No, a keloid won’t go away on its own. Treatment options include corticosteroids, laser therapy, surgery, or other medical interventions, and without treatment, keloids can continue growing or become more pronounced

How to get rid of a bump on a piercing?

Ironically, the best way to get rid of a bump on a piercing often involves simplicity: use saline soaks, avoid unnecessary irritation, and don’t overdo cleaning products. Sometimes, less really is more

Are keloids hard or soft?

Keloids can be either hard or soft. They often start small and firm but can become softer over time. Their texture varies, and they can feel rubbery. Unlike piercing bumps, they tend to grow beyond the injury area

What are piercing bumps & keloids?

Think of piercing bumps as temporary hiccups in healing, while keloids are stubborn overgrowths. Piercing bumps appear quickly, are small, and don’t grow. Keloids form slowly, expand over time, and can be quite large

What do keloids look like?

Keloids are thick, raised scars that extend beyond the original injury. They can be pink, red, purple, or brown and often grow over time. These scars can be soft or hard and may cause itching or tenderness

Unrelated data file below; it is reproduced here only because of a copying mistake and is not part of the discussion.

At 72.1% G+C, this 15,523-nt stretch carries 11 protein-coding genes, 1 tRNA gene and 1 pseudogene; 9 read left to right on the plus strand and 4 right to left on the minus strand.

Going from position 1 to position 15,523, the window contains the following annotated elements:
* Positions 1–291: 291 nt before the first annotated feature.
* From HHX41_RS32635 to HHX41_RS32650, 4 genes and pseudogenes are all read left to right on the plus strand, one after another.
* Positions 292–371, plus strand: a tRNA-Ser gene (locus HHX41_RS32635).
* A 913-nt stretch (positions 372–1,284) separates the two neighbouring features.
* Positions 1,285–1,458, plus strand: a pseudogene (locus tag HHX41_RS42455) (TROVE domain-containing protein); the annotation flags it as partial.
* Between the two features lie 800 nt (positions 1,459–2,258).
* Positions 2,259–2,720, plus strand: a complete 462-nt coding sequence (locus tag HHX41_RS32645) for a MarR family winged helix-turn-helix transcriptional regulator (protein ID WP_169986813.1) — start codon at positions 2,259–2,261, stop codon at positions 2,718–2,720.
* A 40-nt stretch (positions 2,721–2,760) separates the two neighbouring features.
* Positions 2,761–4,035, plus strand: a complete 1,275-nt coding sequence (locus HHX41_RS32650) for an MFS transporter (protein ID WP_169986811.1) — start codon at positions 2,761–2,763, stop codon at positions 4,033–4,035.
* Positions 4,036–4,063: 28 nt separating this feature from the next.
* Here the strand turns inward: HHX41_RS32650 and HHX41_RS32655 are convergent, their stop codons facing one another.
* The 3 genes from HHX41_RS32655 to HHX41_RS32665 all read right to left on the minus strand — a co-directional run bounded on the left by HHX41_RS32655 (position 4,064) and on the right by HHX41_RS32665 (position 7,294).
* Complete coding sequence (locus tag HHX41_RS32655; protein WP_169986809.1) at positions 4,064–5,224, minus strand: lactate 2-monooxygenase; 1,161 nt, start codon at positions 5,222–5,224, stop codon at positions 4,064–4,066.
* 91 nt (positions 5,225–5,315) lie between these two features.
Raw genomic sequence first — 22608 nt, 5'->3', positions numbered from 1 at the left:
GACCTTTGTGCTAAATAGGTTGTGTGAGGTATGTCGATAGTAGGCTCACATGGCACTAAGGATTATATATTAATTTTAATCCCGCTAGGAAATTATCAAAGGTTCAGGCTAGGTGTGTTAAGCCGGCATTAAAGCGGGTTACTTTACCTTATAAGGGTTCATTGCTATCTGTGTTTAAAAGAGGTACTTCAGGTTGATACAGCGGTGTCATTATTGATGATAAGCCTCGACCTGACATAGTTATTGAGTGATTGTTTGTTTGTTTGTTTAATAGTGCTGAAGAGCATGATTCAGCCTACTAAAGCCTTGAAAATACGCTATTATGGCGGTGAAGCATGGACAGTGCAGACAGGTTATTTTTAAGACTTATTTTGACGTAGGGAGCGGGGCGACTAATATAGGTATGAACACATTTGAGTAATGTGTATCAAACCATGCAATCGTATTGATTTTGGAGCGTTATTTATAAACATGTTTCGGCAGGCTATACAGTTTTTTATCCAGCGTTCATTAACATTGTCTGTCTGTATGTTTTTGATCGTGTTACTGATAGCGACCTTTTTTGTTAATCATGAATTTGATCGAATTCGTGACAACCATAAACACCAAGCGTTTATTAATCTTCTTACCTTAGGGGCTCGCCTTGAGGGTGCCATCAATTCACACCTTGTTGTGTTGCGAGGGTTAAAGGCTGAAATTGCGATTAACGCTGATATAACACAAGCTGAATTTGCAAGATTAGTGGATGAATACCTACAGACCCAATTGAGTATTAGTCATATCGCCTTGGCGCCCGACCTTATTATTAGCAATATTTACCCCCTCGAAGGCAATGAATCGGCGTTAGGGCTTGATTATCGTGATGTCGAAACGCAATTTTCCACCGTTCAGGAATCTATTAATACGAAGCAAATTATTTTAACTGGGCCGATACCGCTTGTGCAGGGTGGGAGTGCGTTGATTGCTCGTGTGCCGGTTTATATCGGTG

Can a piercing cause keloids?

Yes, a piercing can cause keloids, especially if you’re prone to developing them. Keloids form due to an overgrowth of scar tissue, resulting from your body’s excessive healing response to the piercing wound

Are hypertrophic piercing bumps and keloid scars the same?

No, hypertrophic piercing bumps and keloid scars aren’t the same. Hypertrophic bumps stay near the piercing and don’t grow much, while keloids can expand beyond the injury site and get much larger over time

Can piercing bumps lead to keloids?

Most piercing bumps don’t result in keloids themselves; however, if you’re prone to keloid formation, they can. Early recognition and proper care of your piercings will help to avoid possible overgrowth of scar tissue. Always be vigilant!